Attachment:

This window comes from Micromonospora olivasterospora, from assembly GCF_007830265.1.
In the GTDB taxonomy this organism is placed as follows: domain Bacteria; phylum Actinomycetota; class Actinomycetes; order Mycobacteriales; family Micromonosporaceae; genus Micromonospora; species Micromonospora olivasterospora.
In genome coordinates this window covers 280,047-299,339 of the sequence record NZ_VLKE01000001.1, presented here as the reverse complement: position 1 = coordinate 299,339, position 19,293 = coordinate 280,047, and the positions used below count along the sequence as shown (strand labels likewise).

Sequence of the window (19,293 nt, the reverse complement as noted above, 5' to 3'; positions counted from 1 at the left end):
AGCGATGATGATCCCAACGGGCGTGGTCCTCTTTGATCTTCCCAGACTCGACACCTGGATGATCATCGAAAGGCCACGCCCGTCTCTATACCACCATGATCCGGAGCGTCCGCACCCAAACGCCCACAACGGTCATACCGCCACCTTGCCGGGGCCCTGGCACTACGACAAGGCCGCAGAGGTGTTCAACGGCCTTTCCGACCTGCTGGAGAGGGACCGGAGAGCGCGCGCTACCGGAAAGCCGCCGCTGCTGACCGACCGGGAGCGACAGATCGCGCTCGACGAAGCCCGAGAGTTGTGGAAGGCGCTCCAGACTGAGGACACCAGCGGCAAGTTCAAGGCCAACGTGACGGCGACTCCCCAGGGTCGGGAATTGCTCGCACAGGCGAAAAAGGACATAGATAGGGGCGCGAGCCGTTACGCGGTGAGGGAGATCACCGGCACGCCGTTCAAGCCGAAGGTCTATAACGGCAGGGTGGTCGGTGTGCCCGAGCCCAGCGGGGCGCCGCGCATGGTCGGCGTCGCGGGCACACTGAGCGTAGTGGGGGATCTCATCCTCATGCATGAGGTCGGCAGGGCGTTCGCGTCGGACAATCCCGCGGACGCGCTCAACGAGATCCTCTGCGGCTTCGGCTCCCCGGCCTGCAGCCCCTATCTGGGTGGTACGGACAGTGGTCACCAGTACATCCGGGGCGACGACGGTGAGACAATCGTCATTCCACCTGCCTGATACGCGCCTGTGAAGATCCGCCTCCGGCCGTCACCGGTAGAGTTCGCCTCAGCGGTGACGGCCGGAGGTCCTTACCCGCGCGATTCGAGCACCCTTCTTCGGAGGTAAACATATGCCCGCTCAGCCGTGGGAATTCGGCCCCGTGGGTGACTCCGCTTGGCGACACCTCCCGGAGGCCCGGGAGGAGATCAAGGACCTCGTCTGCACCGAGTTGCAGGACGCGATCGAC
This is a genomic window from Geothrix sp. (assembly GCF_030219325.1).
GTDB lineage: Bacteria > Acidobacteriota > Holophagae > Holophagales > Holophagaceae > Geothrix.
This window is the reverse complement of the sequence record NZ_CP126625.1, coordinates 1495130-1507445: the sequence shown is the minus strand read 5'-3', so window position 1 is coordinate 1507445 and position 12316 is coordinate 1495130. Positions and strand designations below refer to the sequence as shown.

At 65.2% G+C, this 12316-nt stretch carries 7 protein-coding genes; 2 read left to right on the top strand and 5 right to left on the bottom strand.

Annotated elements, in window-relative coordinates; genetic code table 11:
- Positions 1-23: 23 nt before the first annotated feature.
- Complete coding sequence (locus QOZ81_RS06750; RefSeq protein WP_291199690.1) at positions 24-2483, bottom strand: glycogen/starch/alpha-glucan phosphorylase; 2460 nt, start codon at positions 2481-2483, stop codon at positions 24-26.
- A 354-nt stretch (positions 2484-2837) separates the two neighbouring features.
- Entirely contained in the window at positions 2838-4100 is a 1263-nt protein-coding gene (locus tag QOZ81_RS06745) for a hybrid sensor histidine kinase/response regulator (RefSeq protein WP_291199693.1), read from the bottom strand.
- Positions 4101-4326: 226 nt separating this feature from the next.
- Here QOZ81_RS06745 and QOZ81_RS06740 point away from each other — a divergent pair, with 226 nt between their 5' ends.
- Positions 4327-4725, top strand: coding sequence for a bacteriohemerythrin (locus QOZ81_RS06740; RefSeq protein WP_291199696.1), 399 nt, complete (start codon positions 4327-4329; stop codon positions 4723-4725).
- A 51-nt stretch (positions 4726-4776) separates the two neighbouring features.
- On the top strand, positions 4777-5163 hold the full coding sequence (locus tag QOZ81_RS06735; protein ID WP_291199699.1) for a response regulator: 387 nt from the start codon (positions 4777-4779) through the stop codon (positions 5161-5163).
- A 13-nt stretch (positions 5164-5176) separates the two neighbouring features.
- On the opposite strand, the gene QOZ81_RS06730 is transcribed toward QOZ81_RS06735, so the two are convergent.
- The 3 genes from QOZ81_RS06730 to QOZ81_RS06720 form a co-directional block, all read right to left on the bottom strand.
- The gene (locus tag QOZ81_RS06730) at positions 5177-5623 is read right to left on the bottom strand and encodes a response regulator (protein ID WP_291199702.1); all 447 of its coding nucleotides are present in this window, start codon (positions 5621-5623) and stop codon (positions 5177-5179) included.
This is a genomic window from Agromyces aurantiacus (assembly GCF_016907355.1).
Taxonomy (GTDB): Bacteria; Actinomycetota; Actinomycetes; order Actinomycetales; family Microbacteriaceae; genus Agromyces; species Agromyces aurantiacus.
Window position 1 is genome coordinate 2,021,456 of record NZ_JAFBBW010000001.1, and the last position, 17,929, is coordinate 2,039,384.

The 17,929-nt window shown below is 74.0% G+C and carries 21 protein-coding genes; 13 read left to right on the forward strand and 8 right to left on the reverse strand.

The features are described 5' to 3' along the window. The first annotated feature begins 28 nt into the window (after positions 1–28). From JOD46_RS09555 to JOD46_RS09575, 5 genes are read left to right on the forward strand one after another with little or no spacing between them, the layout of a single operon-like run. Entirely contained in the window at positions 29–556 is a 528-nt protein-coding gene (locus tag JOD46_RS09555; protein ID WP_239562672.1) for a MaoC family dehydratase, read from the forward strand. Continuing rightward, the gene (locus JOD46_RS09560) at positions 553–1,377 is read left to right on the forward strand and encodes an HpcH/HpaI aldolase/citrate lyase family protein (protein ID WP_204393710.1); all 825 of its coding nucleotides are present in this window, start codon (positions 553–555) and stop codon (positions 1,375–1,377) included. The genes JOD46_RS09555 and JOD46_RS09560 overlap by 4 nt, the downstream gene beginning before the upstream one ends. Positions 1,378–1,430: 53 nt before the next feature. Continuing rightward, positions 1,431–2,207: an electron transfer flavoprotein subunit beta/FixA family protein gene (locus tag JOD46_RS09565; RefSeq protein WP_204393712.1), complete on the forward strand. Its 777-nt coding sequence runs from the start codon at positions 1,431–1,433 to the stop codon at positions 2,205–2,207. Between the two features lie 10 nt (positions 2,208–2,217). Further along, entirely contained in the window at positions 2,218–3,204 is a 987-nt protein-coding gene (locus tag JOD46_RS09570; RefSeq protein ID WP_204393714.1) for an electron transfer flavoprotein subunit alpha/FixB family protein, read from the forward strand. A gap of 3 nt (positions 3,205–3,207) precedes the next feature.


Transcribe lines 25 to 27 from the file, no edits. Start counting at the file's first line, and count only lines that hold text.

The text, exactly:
Taxonomy (GTDB): Bacteria; Actinomycetota; Actinomycetes; order Actinomycetales; family Microbacteriaceae; genus Agromyces; species Agromyces aurantiacus.
Window position 1 is genome coordinate 2,021,456 of record NZ_JAFBBW010000001.1, and the last position, 17,929, is coordinate 2,039,384.

The 17,929-nt window shown below is 74.0% G+C and carries 21 protein-coding genes; 13 read left to right on the forward strand and 8 right to left on the reverse strand.